Youssef Nabil’s solo exhibition in Dubai is a serene journey through a dreamlike landscape

It is impossible to forget the work of Youssef Nabil.

Between memory and imagination, film and photography, monochrome and bold colours, to experience an exhibition of Nabil’s work is to enter the dreamlike landscape of a considerate and vulnerable artist.

Nabil’s latest solo exhibition, titled The Beautiful Voyage, currently on view at The Third Line Gallery on Dubai’s Alserkal Avenue, is a curated selection of the work of the internationally acclaimed artist, photographer and filmmaker that draws the viewer and holds him in suspense.

The selection of works, from 2016 to the present day, includes 15 photographs and the regional debut of Nabil’s fourth video, also called The beautiful journey.

Photographic works in the exhibition include beach views with silhouettes of birds flying against a blazing sky and horizon; winding roads without cars; swaying, double-exposed palm trees against a picturesque backdrop of a sunset on a beach; or self-portraits of Nabil facing mountainous terrain, cityscapes and starry skies, reclining as he floats above a shimmering sea.

“These are all the questions I’ve been asking myself recently about our journey in life,” says Nabil. The National.

“It’s about all of us and our fragility in the face of time and death. It’s a reminder of our surreal nature living life, knowing that we’re all here for a limited time.

The images vary from light touches of Nabil’s hand and color manipulation to others with a silkscreen or painterly quality. Although diverse in subject matter, the works are brought together by Nabil’s cinematic perspective and his ability to translate the monumental and the delicate in a subliminal and sensitive way.

The text appears on a number of self-portraits. Statements, prompts, or parts of poems act as subtitles or credits at the end of a movie. Nabil references cinema, contemporary culture and art history and combines these influences to shape his own visual vocabulary that feels cinematic, nostalgic and symbolic.

“I grew up in Egypt watching a lot of movies, mostly on TV,” says Nabil.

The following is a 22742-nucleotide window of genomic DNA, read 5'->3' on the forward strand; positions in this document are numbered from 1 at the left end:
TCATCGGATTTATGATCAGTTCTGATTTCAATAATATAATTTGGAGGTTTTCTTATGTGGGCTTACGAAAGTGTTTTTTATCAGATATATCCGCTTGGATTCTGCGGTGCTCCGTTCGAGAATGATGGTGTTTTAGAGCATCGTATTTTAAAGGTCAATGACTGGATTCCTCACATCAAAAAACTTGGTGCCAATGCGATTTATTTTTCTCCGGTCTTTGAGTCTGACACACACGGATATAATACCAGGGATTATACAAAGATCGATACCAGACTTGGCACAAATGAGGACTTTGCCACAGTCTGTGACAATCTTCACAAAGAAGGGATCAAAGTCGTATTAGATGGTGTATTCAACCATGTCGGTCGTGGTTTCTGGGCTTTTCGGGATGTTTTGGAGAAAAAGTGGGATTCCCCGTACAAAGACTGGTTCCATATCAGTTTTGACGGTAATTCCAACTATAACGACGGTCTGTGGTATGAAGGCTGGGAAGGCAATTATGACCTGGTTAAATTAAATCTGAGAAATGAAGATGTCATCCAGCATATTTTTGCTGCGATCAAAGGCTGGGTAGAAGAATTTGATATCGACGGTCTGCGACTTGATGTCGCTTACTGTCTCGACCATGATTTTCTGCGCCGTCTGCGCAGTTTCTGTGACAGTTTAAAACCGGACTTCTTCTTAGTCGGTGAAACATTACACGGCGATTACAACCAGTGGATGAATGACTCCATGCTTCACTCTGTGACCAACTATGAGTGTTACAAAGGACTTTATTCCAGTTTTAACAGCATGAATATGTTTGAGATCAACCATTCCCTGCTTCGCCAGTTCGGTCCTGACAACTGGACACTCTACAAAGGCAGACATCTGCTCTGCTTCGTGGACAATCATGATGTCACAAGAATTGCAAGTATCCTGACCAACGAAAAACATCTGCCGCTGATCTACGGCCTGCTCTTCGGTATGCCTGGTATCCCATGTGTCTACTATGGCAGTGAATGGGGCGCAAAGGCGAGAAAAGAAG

“I loved those old Egyptian films because they introduced me to the idea of ​​the camera and its power, being the first and only invention that can hold time and an image that we can watch for years to come. late.”

Nabil first became known for his unique portraits of Egyptian and Western film stars and artists. This has included Egyptian actors such as Omar Sharif and Faten Hamama, belly dancer and actress Fifi Abdou, renowned Iranian visual artist Shirin Neshat, legendary French actress Catherine Deneuve, concept and performance artist Marina Abramovic, the actor Robert De Niro and singer Alicia Keys. Nabil’s portraits are fascinating not only for the way he captures his sitters, but also for his distinct technique of hand coloring on gelatin silver prints.

Like the rest of Nabil’s work, whether self-portraits or imaginary landscapes, they reveal through technique, composition and thoughtful use of color how we romanticize memories in beautiful images imbued with melancholy.

“I admired all these beautiful Egyptian actors, and to my surprise as a child, they were all dead,” says Nabil when asked about the influence of Egyptian cinema on his work.

“It was a shock to me to find out that I had been in love with all these beautiful but dead people. I wanted to work with the camera later in life, I wanted to be an artist.

Nabil’s latest video The beautiful journey (2021) stars his muse, actress Charlotte Rampling. The eight-minute autobiographical video is a portrait of the relationship between mother and son, childhood, longing and loss.

This is the first film that Nabil has made and in which he appears and it opens with his mother reciting Ithaca, the poem by CP Cavafy that she had read to him as a child in Cairo. The film continues with superb intimate scenes of Rampling reciting Nabil’s story, written by him.

“This project is my most personal project,” says Nabil.

“I asked my mother to recite my favorite poem… and I’m also in front of my camera on film for the first time. It’s very emotional for me on all levels, from writing it to editing, passing by looking at it in exhibitions.

The film is an extension of Nabil’s photographic work. It also seems like a natural step for Nabil in his artistic practice.

“Photography is what films are all about, and as an artist working with photography and inspired by cinema, making films came very naturally to me,” he says.

“I can’t say what cinema brings that photography doesn’t, or the opposite. For me, these are two different mediums and two different modes of expression.

Through his sensitive way of thinking and feeling, whether in photography or film, Nabil’s ability, unrelated to the subject, to imbue an ethereal quality into his work is unparalleled.

Youssef Nabil’s personal exhibition is presented at The Third Line on Alserkal Avenue until next Friday

Updated: October 22, 2022, 04:11

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